At least the airhead VP who laid me off from my efforts to improve R&D in the mid decade got laid off herself a year or so later (contract not renewed). She hampered R&D because she did not understand biomedicine. It was embarrassing that I had to explain the value of tools like SciFinder to a pharma VP.

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20. watcher on October 9, 2010 10:31 AM writes...

And, why would you think the trend will reverse?

And to be more realistic, these numbers only capture where there have been acknowledgement for job losses. The total numbers across industry worldwide are certainly larger when including hidden attrition. For example, in my company, there have been hundreds of job cuts worldwide at department levels through forced budget restrictions, reorganizations in the name of efficiency, divesting of small isolated specialty (eg technology and IT) groups, which are never announced formally to the world at large. Ten people here, 17 there. There was a time, not too many years ago, where lab space was at a premium, groups would argue, posture, debate about how much floor space they needed, bench inches each scientist needed. Now, labs are empty, dark, quiet, ghost towns. Its can be eerie.

Even when asked, the head of R&D, and the CEO will never give numbers for total staff members reduced. But if one follows citations in public documents over the course of several years, the total of people in R&D has been reduced substantively...and these will always be out of day, reflecting what was done last year, the year before.

For those of you who think it will reverse, you need to find a new medicine to wake you up to reality. Expansion & growth takes new drugs, more cash flow, expanded profits, ability to maintain and expand dividends to stock holders in order to support a new expansion toward larger R&D. All of these remain ongoing challenges for every major big Pharma.

The good times have rolled.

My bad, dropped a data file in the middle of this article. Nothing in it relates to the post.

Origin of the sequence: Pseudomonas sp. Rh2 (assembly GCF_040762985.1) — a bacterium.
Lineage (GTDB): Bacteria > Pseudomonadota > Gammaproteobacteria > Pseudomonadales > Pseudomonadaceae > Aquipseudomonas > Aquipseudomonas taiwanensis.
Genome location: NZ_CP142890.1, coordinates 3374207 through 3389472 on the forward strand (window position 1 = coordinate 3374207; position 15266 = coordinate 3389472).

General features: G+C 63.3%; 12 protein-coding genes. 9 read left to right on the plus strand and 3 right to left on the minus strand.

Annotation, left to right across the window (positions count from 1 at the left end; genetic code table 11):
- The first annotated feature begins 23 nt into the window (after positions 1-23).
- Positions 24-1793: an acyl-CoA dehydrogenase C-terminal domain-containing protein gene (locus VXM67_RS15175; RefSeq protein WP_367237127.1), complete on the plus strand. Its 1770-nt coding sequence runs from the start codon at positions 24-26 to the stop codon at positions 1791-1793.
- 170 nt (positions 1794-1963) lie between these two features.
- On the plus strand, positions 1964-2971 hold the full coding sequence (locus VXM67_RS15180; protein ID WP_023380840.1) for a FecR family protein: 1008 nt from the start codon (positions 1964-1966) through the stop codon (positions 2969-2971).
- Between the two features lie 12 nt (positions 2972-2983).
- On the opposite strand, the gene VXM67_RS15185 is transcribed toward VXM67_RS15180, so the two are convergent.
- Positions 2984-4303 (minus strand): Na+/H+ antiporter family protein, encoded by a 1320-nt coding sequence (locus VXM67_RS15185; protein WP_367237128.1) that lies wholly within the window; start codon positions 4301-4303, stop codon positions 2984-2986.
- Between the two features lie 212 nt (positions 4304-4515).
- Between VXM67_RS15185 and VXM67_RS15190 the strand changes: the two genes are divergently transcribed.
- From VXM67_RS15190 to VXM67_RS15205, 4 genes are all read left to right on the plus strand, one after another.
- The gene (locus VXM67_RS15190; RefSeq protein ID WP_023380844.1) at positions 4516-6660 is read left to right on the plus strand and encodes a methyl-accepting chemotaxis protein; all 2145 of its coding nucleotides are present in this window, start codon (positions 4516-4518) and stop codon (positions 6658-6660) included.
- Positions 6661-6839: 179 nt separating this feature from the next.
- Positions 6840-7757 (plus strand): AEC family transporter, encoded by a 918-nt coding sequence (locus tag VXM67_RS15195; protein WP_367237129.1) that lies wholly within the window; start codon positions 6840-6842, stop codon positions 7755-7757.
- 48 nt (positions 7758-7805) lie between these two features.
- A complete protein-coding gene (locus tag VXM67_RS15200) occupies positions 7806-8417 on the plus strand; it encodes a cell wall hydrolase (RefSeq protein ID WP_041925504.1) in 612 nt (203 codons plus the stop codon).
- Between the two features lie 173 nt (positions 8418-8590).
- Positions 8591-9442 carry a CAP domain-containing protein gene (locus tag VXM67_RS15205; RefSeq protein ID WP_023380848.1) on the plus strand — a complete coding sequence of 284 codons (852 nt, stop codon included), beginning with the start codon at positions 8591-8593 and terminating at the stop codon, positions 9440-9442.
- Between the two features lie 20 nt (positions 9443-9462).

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21. JHC on October 9, 2010 5:33 PM writes...

As the New York Times states in the below link (the elite bullhorn).

"I don’t see how Americans are worse off by letting some technologies be developed and manufactured by foreigners who can do it more efficiently"

So, please find employment elsewhere. Only MBAs and Lawyers need to be Americans. Psss.. American scientists are not true Americans, you're really ground slugs.

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22. anom on October 9, 2010 11:14 PM writes...

Let me acquaint you with John. Lets look at John’s life. In high school, he was a great student, although kind of nerdy. While his jock buddies were going to parties and meeting cheerleaders, he was studding hard. He had AP chemist and math. His friend Jack was flunking history while blowing bong hits in the back of class. It didn’t bother John, he did the right things and knew his studying and hard work would pay off. He felt bad for Jack. He thought his future was bleak.
Upon graduation, John attended college. Being a lower middle class student, he had to pay full tuition while working part-time. He studied chemistry, since he was good at it. Working part-time and taking chemistry kept his hands full. He met his friend Tom, who was premed.
While his friends were attending frat parties, John was working hard. Being a chemistry major, he had tow ork extra hard with lab reorts and classes. While his friend Jack was an apprentice as a plumber. John knew his hard work would pay off, and he eventually got into grad school, notwithstanding being $75,000 in dept.
Grad school was a lot of work. He worked in the typical big name synthetic group, which required 80+ hours a week. John didn’t mind, because this got him a god post-doc. His post doc was the same, low pay and a lot of hours. His friend Jack, in the meantime, now was working hard as a plumber, while his friend Tom was an intern.